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Addressing the Russia-Ukraine War

Updated: Mar 15

Big Picture

Russia launched its full-scale invasion on 24 February 2022, failing to take Kyiv. Ukraine’s counter-attack has taken back 54 percent of the land Russia occupied, leaving just 18 percent of Ukraine occupied by Russia. 

While Ukraine understandably seeks this 18 percent back, a stalemate has been pursued and Russia has yet to use its full WMD arsenal. With concerns over more deaths, an all-out Russian attack and dwindling funding, many experts feel that Ukraine should seek a peaceful solution to end the war. 

Operative Definitions

  1. USSR: 15 federated republics that became independent countries in 1990-1992, with some autonomous republics becoming non-recognized independent countries. 

  2. Ethnic Russian: A Ukrainian national who is ethnically Russian.

  3. Rus’ People: East Slavic speakers, including Belarusians, Ukrainians, Russians, Ruthenians and some smaller groups.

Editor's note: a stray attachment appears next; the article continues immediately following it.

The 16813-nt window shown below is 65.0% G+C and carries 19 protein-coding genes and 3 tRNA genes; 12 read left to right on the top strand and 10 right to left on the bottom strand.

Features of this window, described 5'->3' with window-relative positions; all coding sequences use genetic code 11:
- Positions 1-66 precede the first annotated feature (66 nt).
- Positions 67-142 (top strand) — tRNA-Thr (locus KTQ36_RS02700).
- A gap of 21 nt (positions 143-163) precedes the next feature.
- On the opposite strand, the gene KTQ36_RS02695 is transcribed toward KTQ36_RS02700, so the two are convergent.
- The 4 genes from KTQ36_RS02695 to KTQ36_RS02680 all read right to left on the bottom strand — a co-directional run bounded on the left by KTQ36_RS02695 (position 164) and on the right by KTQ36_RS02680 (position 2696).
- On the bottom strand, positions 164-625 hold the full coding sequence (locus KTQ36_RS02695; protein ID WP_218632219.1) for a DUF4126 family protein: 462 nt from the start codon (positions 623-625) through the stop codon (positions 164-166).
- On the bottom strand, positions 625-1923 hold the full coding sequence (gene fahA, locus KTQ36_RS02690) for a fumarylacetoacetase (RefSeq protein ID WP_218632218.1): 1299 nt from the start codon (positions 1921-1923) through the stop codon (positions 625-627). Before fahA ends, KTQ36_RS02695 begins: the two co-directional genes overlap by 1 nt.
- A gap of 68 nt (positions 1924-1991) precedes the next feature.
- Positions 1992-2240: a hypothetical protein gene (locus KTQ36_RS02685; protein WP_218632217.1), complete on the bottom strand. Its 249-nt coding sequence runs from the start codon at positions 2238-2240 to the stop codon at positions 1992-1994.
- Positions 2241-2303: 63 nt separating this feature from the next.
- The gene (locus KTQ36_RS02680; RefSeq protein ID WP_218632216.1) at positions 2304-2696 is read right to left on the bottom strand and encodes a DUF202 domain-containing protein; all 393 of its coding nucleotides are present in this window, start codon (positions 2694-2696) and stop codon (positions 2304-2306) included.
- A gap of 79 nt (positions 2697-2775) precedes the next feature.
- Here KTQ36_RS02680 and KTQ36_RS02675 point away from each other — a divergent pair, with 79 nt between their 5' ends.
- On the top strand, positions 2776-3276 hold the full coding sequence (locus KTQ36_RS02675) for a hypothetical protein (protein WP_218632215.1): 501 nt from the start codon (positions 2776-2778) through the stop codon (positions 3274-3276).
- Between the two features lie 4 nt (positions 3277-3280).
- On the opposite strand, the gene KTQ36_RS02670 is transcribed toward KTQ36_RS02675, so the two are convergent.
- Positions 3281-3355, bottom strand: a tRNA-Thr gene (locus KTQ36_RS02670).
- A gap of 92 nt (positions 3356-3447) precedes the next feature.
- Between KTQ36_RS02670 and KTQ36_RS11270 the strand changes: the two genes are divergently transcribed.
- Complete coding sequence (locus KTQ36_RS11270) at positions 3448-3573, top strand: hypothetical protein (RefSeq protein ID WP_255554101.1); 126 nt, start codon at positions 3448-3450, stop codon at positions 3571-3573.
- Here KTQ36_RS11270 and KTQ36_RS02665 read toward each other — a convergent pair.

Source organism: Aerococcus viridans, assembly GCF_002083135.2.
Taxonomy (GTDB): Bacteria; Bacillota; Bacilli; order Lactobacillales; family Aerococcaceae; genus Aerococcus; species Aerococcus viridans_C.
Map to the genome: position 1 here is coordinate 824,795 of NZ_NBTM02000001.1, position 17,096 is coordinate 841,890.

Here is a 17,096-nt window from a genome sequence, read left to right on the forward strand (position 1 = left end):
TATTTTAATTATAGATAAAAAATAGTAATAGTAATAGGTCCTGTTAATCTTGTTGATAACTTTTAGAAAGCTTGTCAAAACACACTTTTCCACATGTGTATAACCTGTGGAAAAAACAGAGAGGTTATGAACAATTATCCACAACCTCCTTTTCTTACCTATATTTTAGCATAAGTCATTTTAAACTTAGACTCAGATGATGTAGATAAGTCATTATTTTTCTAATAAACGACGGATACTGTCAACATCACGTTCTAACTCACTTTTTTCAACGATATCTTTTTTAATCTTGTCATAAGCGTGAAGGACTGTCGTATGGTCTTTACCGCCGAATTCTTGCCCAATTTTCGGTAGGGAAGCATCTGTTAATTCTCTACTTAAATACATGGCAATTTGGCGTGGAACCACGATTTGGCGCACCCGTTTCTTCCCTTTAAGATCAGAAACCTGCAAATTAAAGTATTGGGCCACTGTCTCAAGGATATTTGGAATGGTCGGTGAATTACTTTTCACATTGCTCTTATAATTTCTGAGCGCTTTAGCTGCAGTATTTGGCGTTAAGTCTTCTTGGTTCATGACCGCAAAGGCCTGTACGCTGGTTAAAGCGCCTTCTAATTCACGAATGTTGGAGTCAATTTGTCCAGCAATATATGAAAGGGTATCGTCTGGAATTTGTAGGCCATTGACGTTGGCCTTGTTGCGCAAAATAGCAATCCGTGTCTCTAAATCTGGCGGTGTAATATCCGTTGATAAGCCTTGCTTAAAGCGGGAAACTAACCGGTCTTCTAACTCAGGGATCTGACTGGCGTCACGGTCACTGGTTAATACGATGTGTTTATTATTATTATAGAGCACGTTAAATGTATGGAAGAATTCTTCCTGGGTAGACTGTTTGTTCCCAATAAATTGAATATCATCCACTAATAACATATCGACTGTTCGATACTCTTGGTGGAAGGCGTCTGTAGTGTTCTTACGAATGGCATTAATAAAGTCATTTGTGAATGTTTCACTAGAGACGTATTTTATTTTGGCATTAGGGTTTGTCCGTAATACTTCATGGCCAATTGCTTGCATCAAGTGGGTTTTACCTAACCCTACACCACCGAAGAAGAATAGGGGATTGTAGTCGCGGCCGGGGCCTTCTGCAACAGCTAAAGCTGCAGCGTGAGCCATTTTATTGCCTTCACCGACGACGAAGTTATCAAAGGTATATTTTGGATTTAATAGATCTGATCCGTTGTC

Facts and Statistics

  1. Crimea 1954: The USSR gave Crimea and Sevastopol to Ukraine from Russia.

  2. Ukraine 1991 Independence Referendum: Each oblast/region voted to join Ukraine, with the lowest percentage at 83.9% and lowest voter participation at 75.01% for all except Crimea and Sevastopol, which held much lower percentages (50s and 60s respectively).

  3. Budapest Memorandum 1994: Ukraine, Belarus and Kazakhstan agreed to give up nuclear weapons, with Ukraine earning a guarantee of sovereignty from Russia, the UK and the USA. Ukraine had the third-largest nuclear stockpile.